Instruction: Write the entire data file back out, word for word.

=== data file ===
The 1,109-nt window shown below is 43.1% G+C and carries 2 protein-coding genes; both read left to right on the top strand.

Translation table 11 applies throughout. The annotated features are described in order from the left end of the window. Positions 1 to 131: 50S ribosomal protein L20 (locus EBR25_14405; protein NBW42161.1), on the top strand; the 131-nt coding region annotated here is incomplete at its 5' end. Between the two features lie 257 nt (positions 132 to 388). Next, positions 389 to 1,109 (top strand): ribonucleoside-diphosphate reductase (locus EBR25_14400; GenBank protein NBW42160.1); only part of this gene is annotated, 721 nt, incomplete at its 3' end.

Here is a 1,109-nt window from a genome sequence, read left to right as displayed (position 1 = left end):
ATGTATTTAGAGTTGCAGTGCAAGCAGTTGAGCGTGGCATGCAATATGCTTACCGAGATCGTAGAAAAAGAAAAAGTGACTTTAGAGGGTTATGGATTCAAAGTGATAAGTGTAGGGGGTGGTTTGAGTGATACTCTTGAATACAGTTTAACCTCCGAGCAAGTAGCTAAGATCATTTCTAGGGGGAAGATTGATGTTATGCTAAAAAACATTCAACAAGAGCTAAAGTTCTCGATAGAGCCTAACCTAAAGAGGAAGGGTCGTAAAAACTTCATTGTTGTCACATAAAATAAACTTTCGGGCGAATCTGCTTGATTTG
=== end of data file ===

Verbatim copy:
The 1,109-nt window shown below is 43.1% G+C and carries 2 protein-coding genes; both read left to right on the top strand.

Translation table 11 applies throughout. The annotated features are described in order from the left end of the window. Positions 1 to 131: 50S ribosomal protein L20 (locus EBR25_14405; protein NBW42161.1), on the top strand; the 131-nt coding region annotated here is incomplete at its 5' end. Between the two features lie 257 nt (positions 132 to 388). Next, positions 389 to 1,109 (top strand): ribonucleoside-diphosphate reductase (locus EBR25_14400; GenBank protein NBW42160.1); only part of this gene is annotated, 721 nt, incomplete at its 3' end.

Here is a 1,109-nt window from a genome sequence, read left to right as displayed (position 1 = left end):
ATGTATTTAGAGTTGCAGTGCAAGCAGTTGAGCGTGGCATGCAATATGCTTACCGAGATCGTAGAAAAAGAAAAAGTGACTTTAGAGGGTTATGGATTCAAAGTGATAAGTGTAGGGGGTGGTTTGAGTGATACTCTTGAATACAGTTTAACCTCCGAGCAAGTAGCTAAGATCATTTCTAGGGGGAAGATTGATGTTATGCTAAAAAACATTCAACAAGAGCTAAAGTTCTCGATAGAGCCTAACCTAAAGAGGAAGGGTCGTAAAAACTTCATTGTTGTCACATAAAATAAACTTTCGGGCGAATCTGCTTGATTTG